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Cambridge Professor writes History of Intelligent Design Print E-mail

The Laurence Professor of Ancient Philosophy at the University of Cambridge, David Sedley, has published a scholarly account of the debate over intelligent design among classical philosophers.

“David Sedley’s treatment of ancient views on intelligent design will transform our current thinking”, writes Oxford University’s Dr Thomas Johansen on the book’s cover.

The book, published by the University of California Press, is titled “Creationism and its critics in antiquity”. In the preface Professor Sedley makes clear that he has a particular definition of “creationism” in mind:

What I intend by creationism is neither [creation out of nothing or creation at some past time], but rather the thesis that the world’s structure and contents can be adequately explained only by postulating at least one intelligent designer, a creator god. This is indeed the primary issue that divides modern “creationists” from their Darwinian critics. It also divided the greatest thinkers of antiquity.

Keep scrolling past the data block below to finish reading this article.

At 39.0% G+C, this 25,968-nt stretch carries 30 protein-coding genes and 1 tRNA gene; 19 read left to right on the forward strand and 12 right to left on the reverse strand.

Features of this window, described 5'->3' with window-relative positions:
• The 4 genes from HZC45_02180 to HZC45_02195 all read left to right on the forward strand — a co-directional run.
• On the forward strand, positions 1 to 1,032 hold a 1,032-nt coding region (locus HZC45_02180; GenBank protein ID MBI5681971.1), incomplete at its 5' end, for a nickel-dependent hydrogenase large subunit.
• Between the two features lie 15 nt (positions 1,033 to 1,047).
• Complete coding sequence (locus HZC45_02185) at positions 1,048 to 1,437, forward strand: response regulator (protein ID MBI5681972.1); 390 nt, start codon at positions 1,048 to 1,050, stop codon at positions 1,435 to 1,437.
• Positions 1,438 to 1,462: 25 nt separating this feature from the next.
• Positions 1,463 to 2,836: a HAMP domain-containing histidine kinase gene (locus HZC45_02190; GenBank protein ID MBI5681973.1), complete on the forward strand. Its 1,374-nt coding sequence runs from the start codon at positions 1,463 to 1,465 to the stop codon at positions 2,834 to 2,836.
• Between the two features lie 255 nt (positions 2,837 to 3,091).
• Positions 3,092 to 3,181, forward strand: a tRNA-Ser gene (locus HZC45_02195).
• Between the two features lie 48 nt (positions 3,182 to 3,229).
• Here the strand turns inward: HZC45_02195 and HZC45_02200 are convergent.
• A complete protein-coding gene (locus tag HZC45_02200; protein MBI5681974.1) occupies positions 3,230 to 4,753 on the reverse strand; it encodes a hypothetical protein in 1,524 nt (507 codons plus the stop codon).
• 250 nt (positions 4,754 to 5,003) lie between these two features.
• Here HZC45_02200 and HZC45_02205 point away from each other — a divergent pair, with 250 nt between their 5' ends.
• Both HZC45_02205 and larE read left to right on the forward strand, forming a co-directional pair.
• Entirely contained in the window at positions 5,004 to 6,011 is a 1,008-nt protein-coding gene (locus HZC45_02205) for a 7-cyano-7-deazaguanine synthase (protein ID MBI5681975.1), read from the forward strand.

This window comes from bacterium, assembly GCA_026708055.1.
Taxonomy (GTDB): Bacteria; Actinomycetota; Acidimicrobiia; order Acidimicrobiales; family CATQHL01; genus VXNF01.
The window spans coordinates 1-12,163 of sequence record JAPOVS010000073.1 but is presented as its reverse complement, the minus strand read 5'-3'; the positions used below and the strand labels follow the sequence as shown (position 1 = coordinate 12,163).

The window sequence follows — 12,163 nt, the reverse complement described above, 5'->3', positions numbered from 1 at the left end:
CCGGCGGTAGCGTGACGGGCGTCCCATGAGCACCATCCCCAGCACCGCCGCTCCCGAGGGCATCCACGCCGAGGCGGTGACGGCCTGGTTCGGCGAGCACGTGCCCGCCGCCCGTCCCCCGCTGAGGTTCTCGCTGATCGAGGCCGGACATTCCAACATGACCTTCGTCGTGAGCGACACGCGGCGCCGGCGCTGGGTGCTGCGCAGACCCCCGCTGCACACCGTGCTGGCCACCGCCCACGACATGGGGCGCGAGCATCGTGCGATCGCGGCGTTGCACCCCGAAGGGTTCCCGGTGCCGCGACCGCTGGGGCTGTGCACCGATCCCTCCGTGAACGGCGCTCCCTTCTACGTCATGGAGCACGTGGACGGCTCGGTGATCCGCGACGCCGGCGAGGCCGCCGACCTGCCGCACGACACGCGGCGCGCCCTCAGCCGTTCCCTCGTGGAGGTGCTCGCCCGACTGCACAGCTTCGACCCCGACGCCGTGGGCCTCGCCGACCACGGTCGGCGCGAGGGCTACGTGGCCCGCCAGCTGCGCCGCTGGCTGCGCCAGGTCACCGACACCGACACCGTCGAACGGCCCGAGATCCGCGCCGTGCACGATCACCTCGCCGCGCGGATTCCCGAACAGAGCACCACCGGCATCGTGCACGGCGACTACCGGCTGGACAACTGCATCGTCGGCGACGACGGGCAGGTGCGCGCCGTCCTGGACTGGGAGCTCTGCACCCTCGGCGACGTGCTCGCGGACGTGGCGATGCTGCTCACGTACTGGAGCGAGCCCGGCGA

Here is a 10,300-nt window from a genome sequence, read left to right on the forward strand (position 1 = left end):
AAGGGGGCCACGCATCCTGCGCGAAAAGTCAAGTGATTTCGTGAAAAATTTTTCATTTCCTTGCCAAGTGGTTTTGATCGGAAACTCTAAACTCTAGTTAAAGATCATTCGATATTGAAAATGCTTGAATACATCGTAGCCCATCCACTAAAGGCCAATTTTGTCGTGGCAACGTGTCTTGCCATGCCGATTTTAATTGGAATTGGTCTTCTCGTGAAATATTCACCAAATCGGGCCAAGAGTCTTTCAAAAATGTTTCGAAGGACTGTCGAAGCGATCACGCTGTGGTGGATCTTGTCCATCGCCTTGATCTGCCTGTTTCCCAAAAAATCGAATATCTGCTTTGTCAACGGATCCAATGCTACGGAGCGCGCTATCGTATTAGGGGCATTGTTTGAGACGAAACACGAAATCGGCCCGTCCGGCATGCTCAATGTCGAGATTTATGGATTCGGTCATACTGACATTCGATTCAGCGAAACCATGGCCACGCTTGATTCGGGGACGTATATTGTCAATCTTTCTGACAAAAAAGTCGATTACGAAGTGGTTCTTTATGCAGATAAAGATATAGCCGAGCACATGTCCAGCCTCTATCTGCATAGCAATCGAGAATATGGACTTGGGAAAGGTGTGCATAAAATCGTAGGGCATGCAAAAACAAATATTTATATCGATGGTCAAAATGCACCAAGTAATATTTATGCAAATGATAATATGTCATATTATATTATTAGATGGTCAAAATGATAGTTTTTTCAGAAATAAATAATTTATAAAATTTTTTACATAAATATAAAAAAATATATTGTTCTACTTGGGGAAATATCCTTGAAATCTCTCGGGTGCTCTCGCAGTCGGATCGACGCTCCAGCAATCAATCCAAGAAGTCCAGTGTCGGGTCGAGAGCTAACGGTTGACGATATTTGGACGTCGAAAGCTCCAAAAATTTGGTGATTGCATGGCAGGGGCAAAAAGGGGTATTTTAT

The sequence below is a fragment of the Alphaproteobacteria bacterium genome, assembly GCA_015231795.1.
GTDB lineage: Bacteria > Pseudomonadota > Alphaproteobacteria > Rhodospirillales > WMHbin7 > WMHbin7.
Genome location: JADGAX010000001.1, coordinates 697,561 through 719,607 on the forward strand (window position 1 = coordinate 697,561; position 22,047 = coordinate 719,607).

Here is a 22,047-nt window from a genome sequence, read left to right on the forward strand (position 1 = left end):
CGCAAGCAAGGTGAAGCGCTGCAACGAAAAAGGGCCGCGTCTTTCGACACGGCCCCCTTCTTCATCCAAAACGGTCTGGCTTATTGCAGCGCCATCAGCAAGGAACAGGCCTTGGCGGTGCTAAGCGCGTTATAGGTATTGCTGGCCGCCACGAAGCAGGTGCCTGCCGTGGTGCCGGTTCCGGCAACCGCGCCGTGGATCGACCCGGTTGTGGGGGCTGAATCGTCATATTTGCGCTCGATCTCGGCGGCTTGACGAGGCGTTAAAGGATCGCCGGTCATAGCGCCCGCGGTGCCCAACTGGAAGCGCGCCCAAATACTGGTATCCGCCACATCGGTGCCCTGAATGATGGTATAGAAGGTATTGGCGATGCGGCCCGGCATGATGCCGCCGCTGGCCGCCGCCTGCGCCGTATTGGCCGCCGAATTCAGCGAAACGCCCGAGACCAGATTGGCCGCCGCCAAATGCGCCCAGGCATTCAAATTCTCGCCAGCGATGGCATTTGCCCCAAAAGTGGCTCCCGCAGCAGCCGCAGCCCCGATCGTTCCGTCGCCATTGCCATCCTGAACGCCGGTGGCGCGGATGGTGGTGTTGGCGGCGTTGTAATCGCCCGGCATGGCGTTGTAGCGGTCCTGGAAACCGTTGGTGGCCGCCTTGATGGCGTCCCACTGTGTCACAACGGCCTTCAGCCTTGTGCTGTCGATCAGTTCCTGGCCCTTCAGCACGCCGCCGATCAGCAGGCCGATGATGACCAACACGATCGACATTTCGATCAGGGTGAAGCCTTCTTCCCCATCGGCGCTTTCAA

As a history from 500 to 300 BC, this book is a powerful refutation of the view that intelligent design was invented in the United States in the late 1980s.

The arguments between ancient philosophers have a surprisingly modern ring, as Dr Armand Leroi (evolutionary biologist at Imperial College London) points out in his review in Nature [Nature 452, 153 (13 March 2008)]:

Listen to Empedocles describing a time when the world was filled with a diversity of creatures with improbable combinations of features, most of which were then winnowed out, and you hear the late Stephen Jay Gould illuminating the body plans of the Burgess Shale fossils. Listen to Aristotle heaping scorn on Democritus for supposing that living things self-assemble from accidental combinations of atoms, and you hear Fred Hoyle's gambit that "a tornado sweeping through a junkyard might assemble a Boeing 747 from the materials therein". Truly it has been, as Darwin said, just "one long argument".

How did the ancients argue for intelligent design? Here are two examples.